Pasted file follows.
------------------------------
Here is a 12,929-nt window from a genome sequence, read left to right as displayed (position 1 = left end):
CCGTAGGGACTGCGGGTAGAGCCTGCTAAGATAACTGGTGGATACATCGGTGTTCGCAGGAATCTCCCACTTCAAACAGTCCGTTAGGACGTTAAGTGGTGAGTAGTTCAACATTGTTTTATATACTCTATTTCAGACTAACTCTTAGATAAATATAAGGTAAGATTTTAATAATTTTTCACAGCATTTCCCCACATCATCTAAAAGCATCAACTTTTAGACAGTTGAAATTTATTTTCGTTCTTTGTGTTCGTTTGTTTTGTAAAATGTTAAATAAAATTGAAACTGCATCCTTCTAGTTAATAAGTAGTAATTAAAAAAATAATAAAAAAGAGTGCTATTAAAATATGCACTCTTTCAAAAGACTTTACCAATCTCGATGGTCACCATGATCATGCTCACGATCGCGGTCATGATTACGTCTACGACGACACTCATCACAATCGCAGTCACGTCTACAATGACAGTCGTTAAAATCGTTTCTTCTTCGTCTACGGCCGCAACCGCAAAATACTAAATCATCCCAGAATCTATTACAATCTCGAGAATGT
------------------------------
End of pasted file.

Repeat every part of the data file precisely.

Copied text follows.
Here is a 12,929-nt window from a genome sequence, read left to right as displayed (position 1 = left end):
CCGTAGGGACTGCGGGTAGAGCCTGCTAAGATAACTGGTGGATACATCGGTGTTCGCAGGAATCTCCCACTTCAAACAGTCCGTTAGGACGTTAAGTGGTGAGTAGTTCAACATTGTTTTATATACTCTATTTCAGACTAACTCTTAGATAAATATAAGGTAAGATTTTAATAATTTTTCACAGCATTTCCCCACATCATCTAAAAGCATCAACTTTTAGACAGTTGAAATTTATTTTCGTTCTTTGTGTTCGTTTGTTTTGTAAAATGTTAAATAAAATTGAAACTGCATCCTTCTAGTTAATAAGTAGTAATTAAAAAAATAATAAAAAAGAGTGCTATTAAAATATGCACTCTTTCAAAAGACTTTACCAATCTCGATGGTCACCATGATCATGCTCACGATCGCGGTCATGATTACGTCTACGACGACACTCATCACAATCGCAGTCACGTCTACAATGACAGTCGTTAAAATCGTTTCTTCTTCGTCTACGGCCGCAACCGCAAAATACTAAATCATCCCAGAATCTATTACAATCTCGAGAATGT